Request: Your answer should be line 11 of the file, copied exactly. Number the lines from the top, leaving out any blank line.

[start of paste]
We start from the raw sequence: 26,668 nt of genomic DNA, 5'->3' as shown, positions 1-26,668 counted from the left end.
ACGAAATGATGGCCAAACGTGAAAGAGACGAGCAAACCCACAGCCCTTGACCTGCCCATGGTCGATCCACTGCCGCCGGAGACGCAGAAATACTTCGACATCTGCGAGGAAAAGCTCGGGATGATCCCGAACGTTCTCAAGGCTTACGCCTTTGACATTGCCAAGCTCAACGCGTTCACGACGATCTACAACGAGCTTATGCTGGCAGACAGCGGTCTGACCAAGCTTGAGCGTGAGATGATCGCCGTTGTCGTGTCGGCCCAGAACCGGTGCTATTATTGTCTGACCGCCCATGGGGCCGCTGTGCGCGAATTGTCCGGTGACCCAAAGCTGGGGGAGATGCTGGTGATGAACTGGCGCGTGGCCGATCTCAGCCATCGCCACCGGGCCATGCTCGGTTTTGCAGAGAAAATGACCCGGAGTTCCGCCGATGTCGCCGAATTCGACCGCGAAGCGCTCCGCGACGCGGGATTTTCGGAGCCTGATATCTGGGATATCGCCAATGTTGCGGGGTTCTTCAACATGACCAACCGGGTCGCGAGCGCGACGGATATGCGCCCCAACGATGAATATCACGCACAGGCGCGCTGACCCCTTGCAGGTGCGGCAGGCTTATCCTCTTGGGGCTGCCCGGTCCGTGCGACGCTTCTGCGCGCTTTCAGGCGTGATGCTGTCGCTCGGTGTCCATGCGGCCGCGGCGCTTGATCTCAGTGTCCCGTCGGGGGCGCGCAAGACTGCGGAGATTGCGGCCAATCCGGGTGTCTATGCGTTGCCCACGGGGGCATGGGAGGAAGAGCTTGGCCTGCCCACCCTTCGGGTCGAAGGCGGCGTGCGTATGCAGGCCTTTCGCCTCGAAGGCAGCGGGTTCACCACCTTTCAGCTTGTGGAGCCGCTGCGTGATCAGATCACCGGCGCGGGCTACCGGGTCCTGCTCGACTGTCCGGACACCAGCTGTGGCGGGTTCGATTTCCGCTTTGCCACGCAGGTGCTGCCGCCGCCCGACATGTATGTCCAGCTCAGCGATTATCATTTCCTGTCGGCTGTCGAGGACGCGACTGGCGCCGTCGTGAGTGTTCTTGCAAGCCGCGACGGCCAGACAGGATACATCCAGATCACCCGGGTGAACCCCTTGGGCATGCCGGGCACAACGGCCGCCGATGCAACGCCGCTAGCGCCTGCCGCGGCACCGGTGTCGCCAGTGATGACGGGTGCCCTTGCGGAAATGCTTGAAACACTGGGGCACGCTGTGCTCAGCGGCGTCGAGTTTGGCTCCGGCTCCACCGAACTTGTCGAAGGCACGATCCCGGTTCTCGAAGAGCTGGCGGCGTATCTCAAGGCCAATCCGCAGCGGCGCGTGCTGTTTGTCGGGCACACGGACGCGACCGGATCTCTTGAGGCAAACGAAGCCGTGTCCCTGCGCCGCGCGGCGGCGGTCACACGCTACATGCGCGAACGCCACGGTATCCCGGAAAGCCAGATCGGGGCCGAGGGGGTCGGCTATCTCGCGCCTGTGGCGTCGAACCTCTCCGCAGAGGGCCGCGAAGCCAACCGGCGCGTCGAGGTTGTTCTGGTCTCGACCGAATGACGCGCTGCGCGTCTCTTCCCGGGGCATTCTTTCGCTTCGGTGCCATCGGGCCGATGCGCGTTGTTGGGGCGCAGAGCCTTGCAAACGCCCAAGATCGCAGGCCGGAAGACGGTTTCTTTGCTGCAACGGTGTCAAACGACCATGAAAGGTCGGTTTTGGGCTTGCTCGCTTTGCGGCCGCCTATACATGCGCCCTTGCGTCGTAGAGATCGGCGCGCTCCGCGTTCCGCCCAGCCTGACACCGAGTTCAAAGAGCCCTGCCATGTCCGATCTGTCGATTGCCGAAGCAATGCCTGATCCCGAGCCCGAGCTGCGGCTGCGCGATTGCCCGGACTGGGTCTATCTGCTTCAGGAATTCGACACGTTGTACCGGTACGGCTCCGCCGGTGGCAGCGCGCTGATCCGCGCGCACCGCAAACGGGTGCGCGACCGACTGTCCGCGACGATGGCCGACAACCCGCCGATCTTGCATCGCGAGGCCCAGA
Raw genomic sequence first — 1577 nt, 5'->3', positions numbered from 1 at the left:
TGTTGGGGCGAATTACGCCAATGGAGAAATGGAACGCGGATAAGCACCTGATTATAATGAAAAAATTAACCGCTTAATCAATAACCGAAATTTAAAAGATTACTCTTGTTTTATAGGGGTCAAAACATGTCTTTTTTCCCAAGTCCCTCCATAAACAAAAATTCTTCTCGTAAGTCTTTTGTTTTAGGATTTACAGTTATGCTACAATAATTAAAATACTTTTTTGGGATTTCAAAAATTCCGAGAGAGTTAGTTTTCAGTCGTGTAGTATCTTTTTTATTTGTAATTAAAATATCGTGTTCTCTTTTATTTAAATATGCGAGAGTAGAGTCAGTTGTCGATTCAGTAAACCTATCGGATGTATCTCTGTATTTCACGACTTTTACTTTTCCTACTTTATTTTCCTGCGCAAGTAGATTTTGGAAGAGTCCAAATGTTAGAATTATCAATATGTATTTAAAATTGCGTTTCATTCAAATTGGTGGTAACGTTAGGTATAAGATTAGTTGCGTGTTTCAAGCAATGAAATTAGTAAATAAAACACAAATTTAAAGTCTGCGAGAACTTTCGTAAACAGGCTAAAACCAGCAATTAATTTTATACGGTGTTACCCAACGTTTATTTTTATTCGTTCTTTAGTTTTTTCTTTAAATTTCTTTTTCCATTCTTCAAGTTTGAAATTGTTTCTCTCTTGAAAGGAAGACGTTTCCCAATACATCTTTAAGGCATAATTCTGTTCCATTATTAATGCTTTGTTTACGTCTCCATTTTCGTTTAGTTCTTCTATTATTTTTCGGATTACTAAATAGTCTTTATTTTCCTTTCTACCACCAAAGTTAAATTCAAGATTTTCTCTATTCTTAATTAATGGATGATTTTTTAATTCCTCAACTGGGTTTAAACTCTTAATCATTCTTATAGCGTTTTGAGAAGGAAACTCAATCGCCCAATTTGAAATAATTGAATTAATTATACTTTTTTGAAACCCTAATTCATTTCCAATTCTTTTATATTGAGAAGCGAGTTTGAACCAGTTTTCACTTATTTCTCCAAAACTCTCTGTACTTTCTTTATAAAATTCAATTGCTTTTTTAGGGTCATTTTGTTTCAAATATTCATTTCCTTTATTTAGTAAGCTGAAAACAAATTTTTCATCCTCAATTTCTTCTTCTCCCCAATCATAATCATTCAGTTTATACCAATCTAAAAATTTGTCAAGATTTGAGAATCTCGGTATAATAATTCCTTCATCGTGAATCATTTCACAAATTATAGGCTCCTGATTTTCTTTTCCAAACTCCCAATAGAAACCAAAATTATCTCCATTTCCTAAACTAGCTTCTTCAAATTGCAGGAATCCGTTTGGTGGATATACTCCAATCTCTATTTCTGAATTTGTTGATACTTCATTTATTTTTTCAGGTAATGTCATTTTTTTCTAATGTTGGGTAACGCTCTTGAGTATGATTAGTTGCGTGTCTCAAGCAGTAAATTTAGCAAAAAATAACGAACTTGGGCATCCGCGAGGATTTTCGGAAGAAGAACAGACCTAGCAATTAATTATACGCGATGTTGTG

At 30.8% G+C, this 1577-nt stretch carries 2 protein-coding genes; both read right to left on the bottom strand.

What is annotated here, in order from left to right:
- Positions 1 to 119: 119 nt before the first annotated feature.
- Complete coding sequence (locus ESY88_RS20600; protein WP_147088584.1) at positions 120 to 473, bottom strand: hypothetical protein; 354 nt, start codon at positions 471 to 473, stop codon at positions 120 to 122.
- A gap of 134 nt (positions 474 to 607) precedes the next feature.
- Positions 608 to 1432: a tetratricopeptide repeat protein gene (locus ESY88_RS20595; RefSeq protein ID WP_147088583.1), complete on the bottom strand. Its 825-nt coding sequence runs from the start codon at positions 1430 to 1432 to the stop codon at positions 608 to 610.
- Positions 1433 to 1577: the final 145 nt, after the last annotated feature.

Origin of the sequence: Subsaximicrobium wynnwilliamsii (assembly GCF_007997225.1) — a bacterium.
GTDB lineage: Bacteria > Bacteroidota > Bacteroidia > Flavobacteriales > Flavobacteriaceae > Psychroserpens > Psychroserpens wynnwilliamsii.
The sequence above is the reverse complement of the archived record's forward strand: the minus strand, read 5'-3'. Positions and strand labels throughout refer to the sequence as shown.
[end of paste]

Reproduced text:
- Positions 1433 to 1577: the final 145 nt, after the last annotated feature.